Most Netflix Originals are bland and very hit-or-miss. Netflix, as I stated before, seems just to be taking a leap of faith on shows and movies that do not work for Networks. This is one of those shows. While it is not bad, it is not good. There is a category of shows on Netflix that can be titled, “Background Noise Shows;” this would be under that category.
It overestimates the audience it is pulling for. Most Millennials are watching Netflix and baby-boomers in their forties are not necessarily watching new shows on a streaming site called Netflix. While they might, and the demographic could be at least half of baby-boomers are watching Netflix and new shows on Netflix – it is still a small percentage.
Most Millennials are watching these new TV shows and, dare I say it, taking a leap of faith on them. They are watching the first episode and deciding from then on if they will continue. This show might make half continue and half not continue (hit-or-miss).
The characters of the show are simply forty-somethings doing childish things: taking drugs, cheating, complaining, getting drunk every other day (or every weekend), taking Adderall, and merely acting like they are twenty in a forty-year-old body.
There is nothing wrong with that, it is perfectly fine, but there is also an adult world; bills need to be paid, jobs need to be worked, and the characters on this show simply come off as a privileged joke.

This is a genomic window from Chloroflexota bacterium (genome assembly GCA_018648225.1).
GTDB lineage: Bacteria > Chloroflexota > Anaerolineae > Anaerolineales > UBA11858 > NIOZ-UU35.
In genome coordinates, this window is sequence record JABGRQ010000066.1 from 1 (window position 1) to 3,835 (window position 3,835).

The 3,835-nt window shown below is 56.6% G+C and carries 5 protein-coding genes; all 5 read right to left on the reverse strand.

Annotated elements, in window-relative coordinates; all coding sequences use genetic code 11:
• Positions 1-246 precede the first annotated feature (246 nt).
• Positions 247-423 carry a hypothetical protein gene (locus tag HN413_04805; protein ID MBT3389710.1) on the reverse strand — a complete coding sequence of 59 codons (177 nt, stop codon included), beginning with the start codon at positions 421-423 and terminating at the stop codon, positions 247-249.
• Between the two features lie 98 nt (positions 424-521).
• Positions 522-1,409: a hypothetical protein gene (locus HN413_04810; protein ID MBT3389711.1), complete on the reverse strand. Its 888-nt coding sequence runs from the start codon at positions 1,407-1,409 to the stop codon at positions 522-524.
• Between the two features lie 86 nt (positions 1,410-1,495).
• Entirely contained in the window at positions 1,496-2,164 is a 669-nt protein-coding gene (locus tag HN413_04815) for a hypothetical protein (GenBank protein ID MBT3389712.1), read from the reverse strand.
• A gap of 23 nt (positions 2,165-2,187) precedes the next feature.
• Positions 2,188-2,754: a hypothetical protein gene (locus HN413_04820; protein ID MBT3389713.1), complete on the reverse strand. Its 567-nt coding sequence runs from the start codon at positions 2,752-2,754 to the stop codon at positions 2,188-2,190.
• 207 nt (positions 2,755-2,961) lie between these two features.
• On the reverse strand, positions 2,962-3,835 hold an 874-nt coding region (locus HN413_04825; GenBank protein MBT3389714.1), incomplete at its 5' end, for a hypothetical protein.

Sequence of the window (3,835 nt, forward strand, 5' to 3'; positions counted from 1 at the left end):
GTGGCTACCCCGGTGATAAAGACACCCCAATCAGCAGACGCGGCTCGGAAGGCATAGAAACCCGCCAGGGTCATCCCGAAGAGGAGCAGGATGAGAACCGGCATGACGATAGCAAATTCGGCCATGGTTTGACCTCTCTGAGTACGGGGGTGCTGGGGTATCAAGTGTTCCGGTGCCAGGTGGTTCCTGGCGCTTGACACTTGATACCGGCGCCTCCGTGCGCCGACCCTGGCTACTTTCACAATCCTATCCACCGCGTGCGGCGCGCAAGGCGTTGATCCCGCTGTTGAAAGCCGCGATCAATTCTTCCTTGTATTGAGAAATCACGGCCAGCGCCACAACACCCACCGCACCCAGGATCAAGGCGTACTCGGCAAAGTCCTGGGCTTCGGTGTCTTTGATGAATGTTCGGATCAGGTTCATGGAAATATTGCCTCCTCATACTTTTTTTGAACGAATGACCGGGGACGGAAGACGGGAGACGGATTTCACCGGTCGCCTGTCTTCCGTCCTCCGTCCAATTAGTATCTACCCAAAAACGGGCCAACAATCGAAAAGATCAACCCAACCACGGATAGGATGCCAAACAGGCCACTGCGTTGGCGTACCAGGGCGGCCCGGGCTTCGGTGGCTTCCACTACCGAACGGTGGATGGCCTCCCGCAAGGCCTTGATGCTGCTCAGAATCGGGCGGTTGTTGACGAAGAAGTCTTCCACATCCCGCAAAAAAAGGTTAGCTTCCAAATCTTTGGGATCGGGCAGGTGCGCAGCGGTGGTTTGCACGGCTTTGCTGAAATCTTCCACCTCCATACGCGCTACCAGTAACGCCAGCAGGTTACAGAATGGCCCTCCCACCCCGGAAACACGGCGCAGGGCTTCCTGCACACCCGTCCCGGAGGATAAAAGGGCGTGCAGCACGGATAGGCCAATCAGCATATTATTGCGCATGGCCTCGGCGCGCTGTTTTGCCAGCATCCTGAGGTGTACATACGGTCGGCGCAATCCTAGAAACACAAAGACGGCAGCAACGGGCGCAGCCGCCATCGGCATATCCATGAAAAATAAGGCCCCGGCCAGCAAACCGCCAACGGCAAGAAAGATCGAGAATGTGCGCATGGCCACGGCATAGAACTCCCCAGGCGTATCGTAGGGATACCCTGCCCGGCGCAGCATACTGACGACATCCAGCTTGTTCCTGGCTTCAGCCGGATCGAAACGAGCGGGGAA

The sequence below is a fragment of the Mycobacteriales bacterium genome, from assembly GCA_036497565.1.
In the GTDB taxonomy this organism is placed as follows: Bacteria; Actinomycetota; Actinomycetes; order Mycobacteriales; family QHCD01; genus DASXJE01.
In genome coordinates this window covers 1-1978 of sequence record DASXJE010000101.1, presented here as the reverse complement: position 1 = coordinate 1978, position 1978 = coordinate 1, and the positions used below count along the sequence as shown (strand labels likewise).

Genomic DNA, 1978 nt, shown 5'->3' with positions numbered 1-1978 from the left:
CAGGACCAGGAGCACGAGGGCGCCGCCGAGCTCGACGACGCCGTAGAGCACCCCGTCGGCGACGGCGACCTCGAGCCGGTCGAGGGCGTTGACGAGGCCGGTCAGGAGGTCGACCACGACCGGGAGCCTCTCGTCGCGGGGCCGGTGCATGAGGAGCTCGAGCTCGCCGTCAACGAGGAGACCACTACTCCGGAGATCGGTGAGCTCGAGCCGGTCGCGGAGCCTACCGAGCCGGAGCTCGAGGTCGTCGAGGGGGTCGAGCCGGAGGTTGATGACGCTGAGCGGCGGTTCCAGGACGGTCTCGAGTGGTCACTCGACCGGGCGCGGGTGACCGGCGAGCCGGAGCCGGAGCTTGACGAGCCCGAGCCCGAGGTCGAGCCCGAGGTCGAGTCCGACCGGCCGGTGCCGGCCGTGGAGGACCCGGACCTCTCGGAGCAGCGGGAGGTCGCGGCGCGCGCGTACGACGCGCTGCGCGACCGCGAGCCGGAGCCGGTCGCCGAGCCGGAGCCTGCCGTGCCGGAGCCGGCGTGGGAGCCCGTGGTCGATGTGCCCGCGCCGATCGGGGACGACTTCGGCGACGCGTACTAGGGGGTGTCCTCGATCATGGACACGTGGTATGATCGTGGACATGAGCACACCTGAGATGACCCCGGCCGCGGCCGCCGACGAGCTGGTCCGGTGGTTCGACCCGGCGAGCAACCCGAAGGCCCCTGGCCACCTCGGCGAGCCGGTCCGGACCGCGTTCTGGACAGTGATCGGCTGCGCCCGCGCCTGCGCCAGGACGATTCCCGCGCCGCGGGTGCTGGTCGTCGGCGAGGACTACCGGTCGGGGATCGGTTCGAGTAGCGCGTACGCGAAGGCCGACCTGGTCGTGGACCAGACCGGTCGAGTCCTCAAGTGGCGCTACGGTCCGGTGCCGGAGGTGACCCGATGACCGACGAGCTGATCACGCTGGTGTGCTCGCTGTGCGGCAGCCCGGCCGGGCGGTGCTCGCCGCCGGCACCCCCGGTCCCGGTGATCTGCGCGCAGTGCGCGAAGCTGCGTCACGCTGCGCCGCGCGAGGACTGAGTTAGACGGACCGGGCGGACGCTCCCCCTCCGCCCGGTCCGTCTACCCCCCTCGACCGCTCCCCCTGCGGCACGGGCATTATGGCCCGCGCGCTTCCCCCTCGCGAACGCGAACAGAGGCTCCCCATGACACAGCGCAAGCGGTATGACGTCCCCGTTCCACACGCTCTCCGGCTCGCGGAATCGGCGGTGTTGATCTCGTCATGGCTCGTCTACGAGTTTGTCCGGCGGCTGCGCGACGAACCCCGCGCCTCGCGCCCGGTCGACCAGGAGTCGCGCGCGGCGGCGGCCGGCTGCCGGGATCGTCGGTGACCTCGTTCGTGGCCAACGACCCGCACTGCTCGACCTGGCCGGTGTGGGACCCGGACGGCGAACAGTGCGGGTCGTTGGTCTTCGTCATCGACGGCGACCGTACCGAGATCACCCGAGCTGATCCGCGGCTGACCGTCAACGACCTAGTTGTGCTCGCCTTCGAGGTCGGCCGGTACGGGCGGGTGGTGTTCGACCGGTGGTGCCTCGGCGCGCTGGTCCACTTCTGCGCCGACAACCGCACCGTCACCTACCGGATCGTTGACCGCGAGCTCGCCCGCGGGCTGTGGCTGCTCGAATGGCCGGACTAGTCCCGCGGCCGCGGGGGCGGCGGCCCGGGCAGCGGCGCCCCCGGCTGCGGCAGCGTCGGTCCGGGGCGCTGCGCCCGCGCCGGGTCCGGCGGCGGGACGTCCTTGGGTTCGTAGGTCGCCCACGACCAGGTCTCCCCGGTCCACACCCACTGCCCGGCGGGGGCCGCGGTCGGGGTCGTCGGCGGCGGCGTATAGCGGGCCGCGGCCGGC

It is more so like they just graduated college, instead of being out of college for years and years, maybe even a decade now. Moreover, what makes matters worse is – most, if not all, of these characters, went to Harvard. They remind you of that. However, they do not act like it.
What makes the show irritating, at best, is Ethan is continuing to work with his wife using IVF to get her pregnant. This is even though he has been cheating on her for over twenty years. It makes you angry, more than anything else watching the show; in the episode titled, “Mission Impossible” it shows just that.
Ethan is going through everything and trying to get his wife pregnant, but he knows he is cheating on her in that same retrospect. I wish the show centered around the aftermath of adultery or how to work through adultery. It would have made the show more prominent and relatable, in a way.
Why It Would Not Work For A Network Show?
It does not work for a network show because no one would tune into a show about forty-somethings trying their hand at life. Most people want to see “Friends from College” as people in their thirties. They want to feel related to these characters. What “Friends from College” falters in is that relatable factor.